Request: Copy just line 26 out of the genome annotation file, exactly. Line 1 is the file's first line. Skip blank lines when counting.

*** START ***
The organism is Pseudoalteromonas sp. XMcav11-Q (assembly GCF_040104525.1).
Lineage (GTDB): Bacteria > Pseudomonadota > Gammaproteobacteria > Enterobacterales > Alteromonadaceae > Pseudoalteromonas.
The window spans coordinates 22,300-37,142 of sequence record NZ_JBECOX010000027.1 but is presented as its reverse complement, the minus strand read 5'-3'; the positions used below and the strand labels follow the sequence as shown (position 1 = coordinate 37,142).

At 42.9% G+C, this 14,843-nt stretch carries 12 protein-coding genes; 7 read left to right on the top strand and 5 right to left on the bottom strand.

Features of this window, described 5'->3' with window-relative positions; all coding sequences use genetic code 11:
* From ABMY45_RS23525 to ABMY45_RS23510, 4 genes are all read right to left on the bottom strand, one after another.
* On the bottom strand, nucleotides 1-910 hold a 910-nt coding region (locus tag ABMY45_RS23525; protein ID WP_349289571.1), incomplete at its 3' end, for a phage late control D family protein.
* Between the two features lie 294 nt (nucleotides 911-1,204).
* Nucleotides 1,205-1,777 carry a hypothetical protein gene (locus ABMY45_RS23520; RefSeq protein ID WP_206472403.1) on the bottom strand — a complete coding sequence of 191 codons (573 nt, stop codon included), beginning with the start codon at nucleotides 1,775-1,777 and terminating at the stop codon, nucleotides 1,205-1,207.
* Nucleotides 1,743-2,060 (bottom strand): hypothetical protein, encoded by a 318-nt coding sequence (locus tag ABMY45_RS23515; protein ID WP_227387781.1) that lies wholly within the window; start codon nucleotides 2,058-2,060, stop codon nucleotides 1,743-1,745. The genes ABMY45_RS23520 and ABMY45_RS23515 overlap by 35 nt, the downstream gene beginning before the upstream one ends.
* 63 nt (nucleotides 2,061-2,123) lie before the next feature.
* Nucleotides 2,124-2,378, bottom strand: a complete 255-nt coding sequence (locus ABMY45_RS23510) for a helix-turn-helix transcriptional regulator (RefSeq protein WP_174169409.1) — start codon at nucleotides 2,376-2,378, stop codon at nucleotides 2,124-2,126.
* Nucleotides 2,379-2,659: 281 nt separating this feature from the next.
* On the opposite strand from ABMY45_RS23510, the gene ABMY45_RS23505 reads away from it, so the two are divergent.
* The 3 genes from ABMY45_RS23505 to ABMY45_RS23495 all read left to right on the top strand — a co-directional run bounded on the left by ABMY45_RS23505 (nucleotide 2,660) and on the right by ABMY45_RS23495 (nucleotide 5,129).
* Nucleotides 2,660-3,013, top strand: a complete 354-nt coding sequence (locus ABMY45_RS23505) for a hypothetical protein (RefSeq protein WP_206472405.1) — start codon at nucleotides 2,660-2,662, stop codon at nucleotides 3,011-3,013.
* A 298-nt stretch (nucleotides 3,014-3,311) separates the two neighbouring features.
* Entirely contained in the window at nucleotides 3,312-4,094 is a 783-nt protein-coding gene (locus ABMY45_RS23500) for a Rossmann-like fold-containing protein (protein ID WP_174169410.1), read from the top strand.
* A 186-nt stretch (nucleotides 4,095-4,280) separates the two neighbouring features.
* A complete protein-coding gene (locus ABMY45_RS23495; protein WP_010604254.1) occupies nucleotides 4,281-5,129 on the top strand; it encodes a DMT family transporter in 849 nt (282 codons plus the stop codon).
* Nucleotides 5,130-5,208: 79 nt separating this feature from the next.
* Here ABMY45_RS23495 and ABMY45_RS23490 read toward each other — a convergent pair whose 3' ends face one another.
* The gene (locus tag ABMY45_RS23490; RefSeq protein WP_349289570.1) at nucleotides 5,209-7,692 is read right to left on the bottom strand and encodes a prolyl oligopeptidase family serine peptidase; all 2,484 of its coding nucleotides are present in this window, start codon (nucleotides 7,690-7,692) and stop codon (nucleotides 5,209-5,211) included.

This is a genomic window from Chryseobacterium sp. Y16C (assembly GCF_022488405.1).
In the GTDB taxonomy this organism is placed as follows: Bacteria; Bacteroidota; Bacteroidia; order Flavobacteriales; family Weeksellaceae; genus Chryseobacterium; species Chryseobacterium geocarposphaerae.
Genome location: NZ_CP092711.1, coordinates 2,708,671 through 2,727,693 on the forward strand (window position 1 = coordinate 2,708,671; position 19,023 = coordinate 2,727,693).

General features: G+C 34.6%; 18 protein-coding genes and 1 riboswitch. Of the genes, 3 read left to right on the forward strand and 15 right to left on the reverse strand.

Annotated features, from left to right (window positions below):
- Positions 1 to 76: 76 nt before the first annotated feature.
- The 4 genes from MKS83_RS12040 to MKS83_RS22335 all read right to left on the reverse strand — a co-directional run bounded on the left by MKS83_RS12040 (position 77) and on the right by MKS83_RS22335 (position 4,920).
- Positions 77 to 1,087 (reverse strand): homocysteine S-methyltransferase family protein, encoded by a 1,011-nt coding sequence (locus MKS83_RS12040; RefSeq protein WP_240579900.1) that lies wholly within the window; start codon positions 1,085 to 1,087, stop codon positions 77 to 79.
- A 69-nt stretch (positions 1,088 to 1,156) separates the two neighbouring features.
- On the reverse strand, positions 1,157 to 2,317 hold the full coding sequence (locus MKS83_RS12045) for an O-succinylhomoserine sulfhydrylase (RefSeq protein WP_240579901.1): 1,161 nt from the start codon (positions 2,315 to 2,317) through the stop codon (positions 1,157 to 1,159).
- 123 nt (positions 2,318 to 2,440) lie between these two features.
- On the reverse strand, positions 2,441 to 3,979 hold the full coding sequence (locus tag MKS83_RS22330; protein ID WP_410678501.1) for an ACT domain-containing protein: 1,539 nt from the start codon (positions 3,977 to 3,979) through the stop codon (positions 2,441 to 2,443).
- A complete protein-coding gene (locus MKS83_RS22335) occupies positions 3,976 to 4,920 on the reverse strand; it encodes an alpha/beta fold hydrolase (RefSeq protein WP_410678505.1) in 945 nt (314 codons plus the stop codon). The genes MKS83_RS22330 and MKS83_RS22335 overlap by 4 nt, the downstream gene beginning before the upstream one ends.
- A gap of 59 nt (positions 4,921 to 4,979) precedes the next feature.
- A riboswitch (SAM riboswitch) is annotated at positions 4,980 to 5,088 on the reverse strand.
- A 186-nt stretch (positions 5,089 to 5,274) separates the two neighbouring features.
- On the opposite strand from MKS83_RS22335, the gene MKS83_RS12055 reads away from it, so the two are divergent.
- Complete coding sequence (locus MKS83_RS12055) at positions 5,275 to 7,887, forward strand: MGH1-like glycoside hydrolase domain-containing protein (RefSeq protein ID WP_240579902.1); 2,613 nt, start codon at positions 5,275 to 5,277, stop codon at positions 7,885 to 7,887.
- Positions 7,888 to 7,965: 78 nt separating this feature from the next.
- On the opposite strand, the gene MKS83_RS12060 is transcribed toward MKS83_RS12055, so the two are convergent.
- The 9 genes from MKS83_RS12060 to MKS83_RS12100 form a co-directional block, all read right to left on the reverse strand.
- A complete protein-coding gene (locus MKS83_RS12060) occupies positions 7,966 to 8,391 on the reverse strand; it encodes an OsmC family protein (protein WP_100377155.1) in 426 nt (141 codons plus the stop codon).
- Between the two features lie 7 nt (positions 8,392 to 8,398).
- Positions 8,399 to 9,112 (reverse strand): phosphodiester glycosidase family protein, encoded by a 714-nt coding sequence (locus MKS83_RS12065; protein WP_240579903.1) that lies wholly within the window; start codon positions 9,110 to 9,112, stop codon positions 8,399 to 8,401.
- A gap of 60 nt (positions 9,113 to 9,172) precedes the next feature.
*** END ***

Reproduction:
Genome location: NZ_CP092711.1, coordinates 2,708,671 through 2,727,693 on the forward strand (window position 1 = coordinate 2,708,671; position 19,023 = coordinate 2,727,693).